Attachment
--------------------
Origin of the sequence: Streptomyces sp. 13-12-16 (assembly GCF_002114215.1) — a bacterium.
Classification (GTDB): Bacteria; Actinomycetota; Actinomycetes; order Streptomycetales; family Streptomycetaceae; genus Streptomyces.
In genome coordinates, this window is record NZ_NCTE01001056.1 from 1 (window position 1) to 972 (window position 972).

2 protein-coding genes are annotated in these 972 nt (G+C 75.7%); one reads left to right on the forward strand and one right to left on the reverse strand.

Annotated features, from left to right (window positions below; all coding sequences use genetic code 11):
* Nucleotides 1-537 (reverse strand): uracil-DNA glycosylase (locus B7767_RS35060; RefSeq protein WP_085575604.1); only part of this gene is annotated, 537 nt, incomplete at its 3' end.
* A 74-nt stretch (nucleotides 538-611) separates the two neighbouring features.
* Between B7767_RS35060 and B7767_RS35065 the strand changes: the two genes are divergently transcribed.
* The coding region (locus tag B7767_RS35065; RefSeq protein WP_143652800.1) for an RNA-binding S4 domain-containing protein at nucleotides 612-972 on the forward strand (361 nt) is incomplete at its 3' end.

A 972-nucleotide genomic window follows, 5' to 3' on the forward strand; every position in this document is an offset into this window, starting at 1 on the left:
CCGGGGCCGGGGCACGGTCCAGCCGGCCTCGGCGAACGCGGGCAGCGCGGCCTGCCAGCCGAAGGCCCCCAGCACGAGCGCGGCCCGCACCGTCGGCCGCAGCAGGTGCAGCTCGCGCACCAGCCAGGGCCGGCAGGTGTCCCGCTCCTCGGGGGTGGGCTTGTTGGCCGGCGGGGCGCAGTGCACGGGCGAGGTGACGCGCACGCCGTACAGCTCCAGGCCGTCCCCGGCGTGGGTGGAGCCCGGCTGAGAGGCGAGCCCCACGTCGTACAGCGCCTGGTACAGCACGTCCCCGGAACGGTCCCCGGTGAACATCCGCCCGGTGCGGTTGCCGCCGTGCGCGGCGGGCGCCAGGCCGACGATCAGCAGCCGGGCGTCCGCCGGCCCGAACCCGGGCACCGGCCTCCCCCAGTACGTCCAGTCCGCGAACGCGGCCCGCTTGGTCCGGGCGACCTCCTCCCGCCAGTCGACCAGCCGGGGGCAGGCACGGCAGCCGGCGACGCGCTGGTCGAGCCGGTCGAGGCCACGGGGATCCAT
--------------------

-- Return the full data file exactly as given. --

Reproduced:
Origin of the sequence: Streptomyces sp. 13-12-16 (assembly GCF_002114215.1) — a bacterium.
Classification (GTDB): Bacteria; Actinomycetota; Actinomycetes; order Streptomycetales; family Streptomycetaceae; genus Streptomyces.
In genome coordinates, this window is record NZ_NCTE01001056.1 from 1 (window position 1) to 972 (window position 972).

2 protein-coding genes are annotated in these 972 nt (G+C 75.7%); one reads left to right on the forward strand and one right to left on the reverse strand.

Annotated features, from left to right (window positions below; all coding sequences use genetic code 11):
* Nucleotides 1-537 (reverse strand): uracil-DNA glycosylase (locus B7767_RS35060; RefSeq protein WP_085575604.1); only part of this gene is annotated, 537 nt, incomplete at its 3' end.
* A 74-nt stretch (nucleotides 538-611) separates the two neighbouring features.
* Between B7767_RS35060 and B7767_RS35065 the strand changes: the two genes are divergently transcribed.
* The coding region (locus tag B7767_RS35065; RefSeq protein WP_143652800.1) for an RNA-binding S4 domain-containing protein at nucleotides 612-972 on the forward strand (361 nt) is incomplete at its 3' end.

A 972-nucleotide genomic window follows, 5' to 3' on the forward strand; every position in this document is an offset into this window, starting at 1 on the left:
CCGGGGCCGGGGCACGGTCCAGCCGGCCTCGGCGAACGCGGGCAGCGCGGCCTGCCAGCCGAAGGCCCCCAGCACGAGCGCGGCCCGCACCGTCGGCCGCAGCAGGTGCAGCTCGCGCACCAGCCAGGGCCGGCAGGTGTCCCGCTCCTCGGGGGTGGGCTTGTTGGCCGGCGGGGCGCAGTGCACGGGCGAGGTGACGCGCACGCCGTACAGCTCCAGGCCGTCCCCGGCGTGGGTGGAGCCCGGCTGAGAGGCGAGCCCCACGTCGTACAGCGCCTGGTACAGCACGTCCCCGGAACGGTCCCCGGTGAACATCCGCCCGGTGCGGTTGCCGCCGTGCGCGGCGGGCGCCAGGCCGACGATCAGCAGCCGGGCGTCCGCCGGCCCGAACCCGGGCACCGGCCTCCCCCAGTACGTCCAGTCCGCGAACGCGGCCCGCTTGGTCCGGGCGACCTCCTCCCGCCAGTCGACCAGCCGGGGGCAGGCACGGCAGCCGGCGACGCGCTGGTCGAGCCGGTCGAGGCCACGGGGATCCAT